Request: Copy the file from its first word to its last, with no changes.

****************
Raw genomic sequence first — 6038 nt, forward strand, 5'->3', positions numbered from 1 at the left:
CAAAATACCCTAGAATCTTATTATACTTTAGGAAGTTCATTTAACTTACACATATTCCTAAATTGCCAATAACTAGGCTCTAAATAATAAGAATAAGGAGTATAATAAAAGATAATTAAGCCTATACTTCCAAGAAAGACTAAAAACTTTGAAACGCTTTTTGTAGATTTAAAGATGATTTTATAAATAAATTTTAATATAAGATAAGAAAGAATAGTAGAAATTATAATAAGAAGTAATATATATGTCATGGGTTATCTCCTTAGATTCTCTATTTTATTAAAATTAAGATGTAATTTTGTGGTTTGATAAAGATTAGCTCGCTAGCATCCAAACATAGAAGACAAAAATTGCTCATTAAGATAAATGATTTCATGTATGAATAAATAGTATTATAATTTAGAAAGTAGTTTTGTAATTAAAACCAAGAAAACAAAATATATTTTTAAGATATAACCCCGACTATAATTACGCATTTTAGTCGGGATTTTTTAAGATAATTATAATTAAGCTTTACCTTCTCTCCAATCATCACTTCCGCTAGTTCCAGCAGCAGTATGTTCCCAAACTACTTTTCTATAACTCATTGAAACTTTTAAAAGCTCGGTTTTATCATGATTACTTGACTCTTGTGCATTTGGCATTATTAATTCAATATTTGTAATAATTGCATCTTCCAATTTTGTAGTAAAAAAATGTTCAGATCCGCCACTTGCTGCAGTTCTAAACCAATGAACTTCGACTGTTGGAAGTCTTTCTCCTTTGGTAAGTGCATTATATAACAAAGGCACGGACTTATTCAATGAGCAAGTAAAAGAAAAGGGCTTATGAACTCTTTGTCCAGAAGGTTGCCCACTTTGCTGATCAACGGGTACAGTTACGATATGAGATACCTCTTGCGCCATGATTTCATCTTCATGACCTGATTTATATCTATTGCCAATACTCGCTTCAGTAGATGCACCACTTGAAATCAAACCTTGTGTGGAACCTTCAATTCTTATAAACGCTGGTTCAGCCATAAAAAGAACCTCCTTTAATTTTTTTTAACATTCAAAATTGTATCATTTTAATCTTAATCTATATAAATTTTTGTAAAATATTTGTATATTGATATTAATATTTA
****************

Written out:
Raw genomic sequence first — 6038 nt, forward strand, 5'->3', positions numbered from 1 at the left:
CAAAATACCCTAGAATCTTATTATACTTTAGGAAGTTCATTTAACTTACACATATTCCTAAATTGCCAATAACTAGGCTCTAAATAATAAGAATAAGGAGTATAATAAAAGATAATTAAGCCTATACTTCCAAGAAAGACTAAAAACTTTGAAACGCTTTTTGTAGATTTAAAGATGATTTTATAAATAAATTTTAATATAAGATAAGAAAGAATAGTAGAAATTATAATAAGAAGTAATATATATGTCATGGGTTATCTCCTTAGATTCTCTATTTTATTAAAATTAAGATGTAATTTTGTGGTTTGATAAAGATTAGCTCGCTAGCATCCAAACATAGAAGACAAAAATTGCTCATTAAGATAAATGATTTCATGTATGAATAAATAGTATTATAATTTAGAAAGTAGTTTTGTAATTAAAACCAAGAAAACAAAATATATTTTTAAGATATAACCCCGACTATAATTACGCATTTTAGTCGGGATTTTTTAAGATAATTATAATTAAGCTTTACCTTCTCTCCAATCATCACTTCCGCTAGTTCCAGCAGCAGTATGTTCCCAAACTACTTTTCTATAACTCATTGAAACTTTTAAAAGCTCGGTTTTATCATGATTACTTGACTCTTGTGCATTTGGCATTATTAATTCAATATTTGTAATAATTGCATCTTCCAATTTTGTAGTAAAAAAATGTTCAGATCCGCCACTTGCTGCAGTTCTAAACCAATGAACTTCGACTGTTGGAAGTCTTTCTCCTTTGGTAAGTGCATTATATAACAAAGGCACGGACTTATTCAATGAGCAAGTAAAAGAAAAGGGCTTATGAACTCTTTGTCCAGAAGGTTGCCCACTTTGCTGATCAACGGGTACAGTTACGATATGAGATACCTCTTGCGCCATGATTTCATCTTCATGACCTGATTTATATCTATTGCCAATACTCGCTTCAGTAGATGCACCACTTGAAATCAAACCTTGTGTGGAACCTTCAATTCTTATAAACGCTGGTTCAGCCATAAAAAGAACCTCCTTTAATTTTTTTTAACATTCAAAATTGTATCATTTTAATCTTAATCTATATAAATTTTTGTAAAATATTTGTATATTGATATTAATATTTA